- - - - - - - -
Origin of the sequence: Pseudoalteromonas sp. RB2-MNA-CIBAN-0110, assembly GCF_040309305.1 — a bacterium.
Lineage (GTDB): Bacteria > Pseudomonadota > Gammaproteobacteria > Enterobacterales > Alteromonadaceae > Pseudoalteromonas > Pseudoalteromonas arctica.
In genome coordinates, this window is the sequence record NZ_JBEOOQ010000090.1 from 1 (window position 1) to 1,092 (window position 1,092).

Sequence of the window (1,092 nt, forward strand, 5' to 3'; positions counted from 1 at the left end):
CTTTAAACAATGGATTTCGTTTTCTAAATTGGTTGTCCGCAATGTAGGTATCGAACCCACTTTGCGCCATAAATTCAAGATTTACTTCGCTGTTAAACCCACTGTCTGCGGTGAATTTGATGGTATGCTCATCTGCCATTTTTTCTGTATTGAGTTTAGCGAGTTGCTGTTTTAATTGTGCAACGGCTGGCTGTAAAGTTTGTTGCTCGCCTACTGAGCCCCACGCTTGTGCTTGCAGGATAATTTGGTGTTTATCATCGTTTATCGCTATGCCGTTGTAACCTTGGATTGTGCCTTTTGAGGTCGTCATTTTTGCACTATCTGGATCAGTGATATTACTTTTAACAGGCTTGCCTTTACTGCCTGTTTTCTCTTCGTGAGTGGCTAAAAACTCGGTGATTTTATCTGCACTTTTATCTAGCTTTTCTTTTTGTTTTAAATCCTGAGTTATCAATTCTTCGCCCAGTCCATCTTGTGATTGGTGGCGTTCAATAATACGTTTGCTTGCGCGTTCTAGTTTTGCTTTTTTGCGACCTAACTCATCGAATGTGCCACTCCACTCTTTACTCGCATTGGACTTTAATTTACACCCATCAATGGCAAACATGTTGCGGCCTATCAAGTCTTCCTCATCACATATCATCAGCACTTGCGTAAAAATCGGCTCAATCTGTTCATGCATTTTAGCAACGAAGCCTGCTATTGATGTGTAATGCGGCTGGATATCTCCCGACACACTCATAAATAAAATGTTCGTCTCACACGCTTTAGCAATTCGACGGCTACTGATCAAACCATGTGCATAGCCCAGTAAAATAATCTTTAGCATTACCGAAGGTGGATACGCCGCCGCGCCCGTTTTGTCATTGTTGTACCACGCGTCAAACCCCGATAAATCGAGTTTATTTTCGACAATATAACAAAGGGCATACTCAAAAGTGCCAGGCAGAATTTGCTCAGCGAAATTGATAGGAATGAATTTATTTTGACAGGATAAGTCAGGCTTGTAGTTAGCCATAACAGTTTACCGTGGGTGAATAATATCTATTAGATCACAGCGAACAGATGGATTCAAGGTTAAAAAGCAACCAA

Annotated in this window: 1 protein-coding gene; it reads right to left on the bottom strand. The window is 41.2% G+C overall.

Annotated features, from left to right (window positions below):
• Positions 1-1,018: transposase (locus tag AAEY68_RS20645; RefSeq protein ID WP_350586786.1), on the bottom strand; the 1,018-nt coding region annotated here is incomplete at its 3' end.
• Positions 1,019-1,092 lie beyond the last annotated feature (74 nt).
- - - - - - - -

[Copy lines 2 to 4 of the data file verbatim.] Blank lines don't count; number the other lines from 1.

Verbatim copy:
Lineage (GTDB): Bacteria > Pseudomonadota > Gammaproteobacteria > Enterobacterales > Alteromonadaceae > Pseudoalteromonas > Pseudoalteromonas arctica.
In genome coordinates, this window is the sequence record NZ_JBEOOQ010000090.1 from 1 (window position 1) to 1,092 (window position 1,092).

Sequence of the window (1,092 nt, forward strand, 5' to 3'; positions counted from 1 at the left end):